For the best experience, the ideal times for outdoor activities are during the spring, when wildflowers are in bloom, and the fall, which offers a chance to enjoy the ripe fruits of the harvest. Whether you're looking for a leisurely ride or an adventurous hike, Armenia's landscapes await with open arms and scenic beauty.

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ARMENIA TRAVEL COSTS

If you have the budget and can split the cost, by far the best and most convenient way to get around Armenia is by car. To rent a car you will need an International Driving Permit (IDP) which you should get while in your home country.

 

If you will be making use of public transport you will find that the infrastructure is not the best and information is a bit thin. Most of the public transport websites are not available in English and you should ask at your accommodation for assistance in helping with information on local and intercity buses.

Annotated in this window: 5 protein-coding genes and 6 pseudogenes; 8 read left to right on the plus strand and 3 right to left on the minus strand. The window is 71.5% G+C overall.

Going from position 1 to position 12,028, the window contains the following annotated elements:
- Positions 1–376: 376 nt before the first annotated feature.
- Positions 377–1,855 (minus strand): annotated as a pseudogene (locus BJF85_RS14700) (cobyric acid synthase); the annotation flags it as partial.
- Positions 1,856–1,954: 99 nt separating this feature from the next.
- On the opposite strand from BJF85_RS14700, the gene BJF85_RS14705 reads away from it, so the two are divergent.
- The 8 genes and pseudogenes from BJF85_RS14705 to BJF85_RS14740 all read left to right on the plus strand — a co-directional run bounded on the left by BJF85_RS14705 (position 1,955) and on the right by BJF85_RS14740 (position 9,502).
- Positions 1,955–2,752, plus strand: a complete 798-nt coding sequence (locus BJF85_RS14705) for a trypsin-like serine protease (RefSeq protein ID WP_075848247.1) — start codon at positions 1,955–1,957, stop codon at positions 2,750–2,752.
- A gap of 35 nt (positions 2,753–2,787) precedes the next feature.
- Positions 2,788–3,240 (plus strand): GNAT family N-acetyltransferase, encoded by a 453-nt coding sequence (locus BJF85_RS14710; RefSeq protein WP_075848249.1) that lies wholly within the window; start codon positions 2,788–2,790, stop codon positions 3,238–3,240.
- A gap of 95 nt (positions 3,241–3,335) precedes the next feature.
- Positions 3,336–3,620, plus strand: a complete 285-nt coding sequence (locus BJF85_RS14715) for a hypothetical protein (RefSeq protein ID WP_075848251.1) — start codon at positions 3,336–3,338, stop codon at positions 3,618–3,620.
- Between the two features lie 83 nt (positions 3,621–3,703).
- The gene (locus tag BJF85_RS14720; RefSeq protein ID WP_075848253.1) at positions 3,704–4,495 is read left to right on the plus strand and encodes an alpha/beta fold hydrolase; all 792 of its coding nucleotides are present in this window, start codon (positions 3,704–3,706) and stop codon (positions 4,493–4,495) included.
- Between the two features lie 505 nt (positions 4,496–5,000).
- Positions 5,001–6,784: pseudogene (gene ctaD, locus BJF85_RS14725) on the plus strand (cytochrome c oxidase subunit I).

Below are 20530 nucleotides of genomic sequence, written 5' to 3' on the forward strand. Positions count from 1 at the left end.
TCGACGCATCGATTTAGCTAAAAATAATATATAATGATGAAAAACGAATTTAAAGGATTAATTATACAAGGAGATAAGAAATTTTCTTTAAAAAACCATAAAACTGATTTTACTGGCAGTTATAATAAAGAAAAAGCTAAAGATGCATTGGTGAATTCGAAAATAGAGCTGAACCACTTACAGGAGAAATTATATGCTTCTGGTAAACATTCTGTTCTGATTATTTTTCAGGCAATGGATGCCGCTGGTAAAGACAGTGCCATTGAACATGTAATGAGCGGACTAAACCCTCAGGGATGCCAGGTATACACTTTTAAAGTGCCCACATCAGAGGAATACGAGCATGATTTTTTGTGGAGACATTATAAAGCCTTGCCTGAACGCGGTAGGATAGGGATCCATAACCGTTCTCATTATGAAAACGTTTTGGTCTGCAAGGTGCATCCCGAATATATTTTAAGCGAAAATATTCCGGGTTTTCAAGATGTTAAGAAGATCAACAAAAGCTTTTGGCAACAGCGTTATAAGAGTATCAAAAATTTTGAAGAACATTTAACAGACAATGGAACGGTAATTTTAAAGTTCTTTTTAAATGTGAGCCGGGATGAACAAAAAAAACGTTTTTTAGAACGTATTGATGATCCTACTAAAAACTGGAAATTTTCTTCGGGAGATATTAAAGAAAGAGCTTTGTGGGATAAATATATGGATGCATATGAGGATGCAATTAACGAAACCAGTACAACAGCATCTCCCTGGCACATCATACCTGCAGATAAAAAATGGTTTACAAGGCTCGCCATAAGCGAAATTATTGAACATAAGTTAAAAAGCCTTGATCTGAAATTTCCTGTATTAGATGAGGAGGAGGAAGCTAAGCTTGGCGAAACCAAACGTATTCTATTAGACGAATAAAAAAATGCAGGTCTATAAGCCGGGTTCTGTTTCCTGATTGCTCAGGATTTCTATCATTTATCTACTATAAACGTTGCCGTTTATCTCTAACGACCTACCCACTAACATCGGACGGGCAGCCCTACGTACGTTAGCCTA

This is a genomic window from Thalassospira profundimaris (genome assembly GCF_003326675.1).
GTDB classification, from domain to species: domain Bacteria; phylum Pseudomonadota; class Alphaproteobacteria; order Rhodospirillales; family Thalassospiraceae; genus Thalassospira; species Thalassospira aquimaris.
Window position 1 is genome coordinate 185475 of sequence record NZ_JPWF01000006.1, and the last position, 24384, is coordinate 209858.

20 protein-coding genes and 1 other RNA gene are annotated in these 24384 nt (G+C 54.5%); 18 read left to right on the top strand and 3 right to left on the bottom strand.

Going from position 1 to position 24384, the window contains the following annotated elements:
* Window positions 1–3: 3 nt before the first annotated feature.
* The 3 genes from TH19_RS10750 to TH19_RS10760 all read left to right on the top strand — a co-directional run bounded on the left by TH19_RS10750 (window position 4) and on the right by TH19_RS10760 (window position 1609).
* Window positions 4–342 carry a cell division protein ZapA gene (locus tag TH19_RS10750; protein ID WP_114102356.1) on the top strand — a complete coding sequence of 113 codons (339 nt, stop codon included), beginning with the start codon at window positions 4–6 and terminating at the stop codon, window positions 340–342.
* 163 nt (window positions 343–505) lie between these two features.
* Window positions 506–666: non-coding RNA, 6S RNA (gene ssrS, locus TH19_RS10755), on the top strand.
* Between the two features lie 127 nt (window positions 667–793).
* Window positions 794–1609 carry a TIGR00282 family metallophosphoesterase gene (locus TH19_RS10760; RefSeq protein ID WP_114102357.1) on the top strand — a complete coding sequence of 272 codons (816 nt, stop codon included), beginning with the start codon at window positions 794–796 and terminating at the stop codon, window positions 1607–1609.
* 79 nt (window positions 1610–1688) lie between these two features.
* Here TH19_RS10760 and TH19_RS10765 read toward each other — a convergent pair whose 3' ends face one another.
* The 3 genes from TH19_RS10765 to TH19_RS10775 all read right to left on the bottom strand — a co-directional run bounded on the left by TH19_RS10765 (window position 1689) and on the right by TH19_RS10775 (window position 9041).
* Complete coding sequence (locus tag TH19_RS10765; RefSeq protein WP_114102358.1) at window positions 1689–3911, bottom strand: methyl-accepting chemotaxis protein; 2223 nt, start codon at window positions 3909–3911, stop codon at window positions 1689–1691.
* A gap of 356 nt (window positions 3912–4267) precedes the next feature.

Intercity transport in Armenia is best done by bus and minibus (marshrutka). There are three main bus stations in Yerevan, as well as a railway station. Intercity buses are relatively inexpensive but navigating the bus stations can be tricky as English isn’t widely spoken.

The best would be to ask the day before at your accommodation to help find the right bus and on the day get there early and look out for it. Bus fares are cheap and usually based on an hourly fare. Note that even short routes may include plenty of stops which will end up taking much more time than expected.